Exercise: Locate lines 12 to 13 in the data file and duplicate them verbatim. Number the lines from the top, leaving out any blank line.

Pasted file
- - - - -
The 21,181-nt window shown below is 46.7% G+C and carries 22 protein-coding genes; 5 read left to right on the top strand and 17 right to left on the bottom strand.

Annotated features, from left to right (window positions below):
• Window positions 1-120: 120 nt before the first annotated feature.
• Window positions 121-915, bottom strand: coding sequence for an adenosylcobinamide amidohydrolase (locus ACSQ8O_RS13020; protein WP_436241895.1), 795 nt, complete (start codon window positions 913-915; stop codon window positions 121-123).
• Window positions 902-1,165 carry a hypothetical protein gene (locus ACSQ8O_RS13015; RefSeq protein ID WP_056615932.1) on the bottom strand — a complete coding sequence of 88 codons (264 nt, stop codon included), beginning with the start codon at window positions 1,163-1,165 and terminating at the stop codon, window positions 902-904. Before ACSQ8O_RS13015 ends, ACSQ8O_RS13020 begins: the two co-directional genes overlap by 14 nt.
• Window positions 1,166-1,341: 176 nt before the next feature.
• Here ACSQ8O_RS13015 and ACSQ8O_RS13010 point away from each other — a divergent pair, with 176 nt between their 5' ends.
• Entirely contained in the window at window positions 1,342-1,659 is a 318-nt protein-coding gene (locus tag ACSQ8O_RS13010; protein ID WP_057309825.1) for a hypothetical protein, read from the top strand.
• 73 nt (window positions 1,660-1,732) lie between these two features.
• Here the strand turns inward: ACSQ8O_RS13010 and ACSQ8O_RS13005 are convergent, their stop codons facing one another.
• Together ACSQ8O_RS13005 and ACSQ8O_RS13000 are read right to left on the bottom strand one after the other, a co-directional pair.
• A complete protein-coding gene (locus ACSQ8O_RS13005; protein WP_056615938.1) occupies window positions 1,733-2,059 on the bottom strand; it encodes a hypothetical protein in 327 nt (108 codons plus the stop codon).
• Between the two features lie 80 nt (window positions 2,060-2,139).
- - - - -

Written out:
• A complete protein-coding gene (locus ACSQ8O_RS13005; protein WP_056615938.1) occupies window positions 1,733-2,059 on the bottom strand; it encodes a hypothetical protein in 327 nt (108 codons plus the stop codon).
• Between the two features lie 80 nt (window positions 2,060-2,139).